• (Provocative, but 100% incorrect; the Navy created its own mess. We brought it to light and provoked the only rational outcome.) 
  • "Another colossal waste of taxpayer money...this is why our taxes are so high," wrote LocalGuy77
    • (Wrong again. Local taxes would have been WAY higher with NWS Earle operating a civilian "town" inside its property line; i.e. educational expense, no local tax on federal property, added cost to NJ to process any legal matters of prospective tenants for the next 30 years before the mandated 2040 tear-down date, etc.)
  • BlueOrchid chimed in with a suggestion to use the Laurelwood homes "for the mentally ill...they could have a stable place to live and social services could help them." 
    • Quite an interesting plan -- putting the mentally ill in the middle of Navy base where the military stores bombs and often sets off explosions as part of its regular routine.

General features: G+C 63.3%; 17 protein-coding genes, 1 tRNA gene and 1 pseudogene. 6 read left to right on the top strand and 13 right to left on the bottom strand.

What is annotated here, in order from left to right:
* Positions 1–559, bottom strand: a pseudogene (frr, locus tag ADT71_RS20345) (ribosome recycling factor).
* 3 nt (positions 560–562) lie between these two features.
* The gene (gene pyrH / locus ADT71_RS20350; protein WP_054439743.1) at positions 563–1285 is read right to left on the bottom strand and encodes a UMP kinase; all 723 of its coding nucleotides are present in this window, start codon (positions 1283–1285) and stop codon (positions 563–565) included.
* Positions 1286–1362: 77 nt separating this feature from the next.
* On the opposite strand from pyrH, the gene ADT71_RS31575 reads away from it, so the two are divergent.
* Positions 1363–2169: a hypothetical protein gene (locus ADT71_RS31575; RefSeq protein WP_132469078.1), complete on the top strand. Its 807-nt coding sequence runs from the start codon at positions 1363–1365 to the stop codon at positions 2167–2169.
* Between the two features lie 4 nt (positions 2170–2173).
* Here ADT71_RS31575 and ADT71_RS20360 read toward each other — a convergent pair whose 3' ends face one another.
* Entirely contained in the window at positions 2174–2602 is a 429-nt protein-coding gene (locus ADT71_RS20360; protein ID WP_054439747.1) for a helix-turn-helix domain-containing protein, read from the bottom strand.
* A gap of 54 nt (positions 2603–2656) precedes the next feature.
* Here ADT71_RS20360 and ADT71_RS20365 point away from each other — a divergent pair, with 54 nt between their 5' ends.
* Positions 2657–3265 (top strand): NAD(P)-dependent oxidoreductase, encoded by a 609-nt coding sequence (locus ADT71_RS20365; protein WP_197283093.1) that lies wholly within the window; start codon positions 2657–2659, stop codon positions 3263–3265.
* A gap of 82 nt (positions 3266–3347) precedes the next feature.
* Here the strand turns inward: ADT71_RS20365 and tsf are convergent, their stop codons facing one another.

•  "Fence it and sell it to the builder to rent out," suggests EastCoast, perhaps new to the scene and unaware that this was the Navy's plan ( from Day One. 
  • Plus, the usual mudslinging toward any objector to proposed civilian housing at Laurelwood as "snobs, merry morons (NOPE), etc." 
These charges are fine, considering we've never been thin-skinned at NOPE or hid from our mission - to prevent a security disaster from ever happening at NWS Earle that could have resulted because of a civilian housing plan that was entirely an economic -- rather than a beneficial military or strategic -- decision by Navy leaders in Washington.  Our mission was NEVER personal (i.e. anti-Navy, anti-veterans, anti-affordable housing, etc.).  NOPE merely stood up to the DoN about a force-fed, detrimental proposal.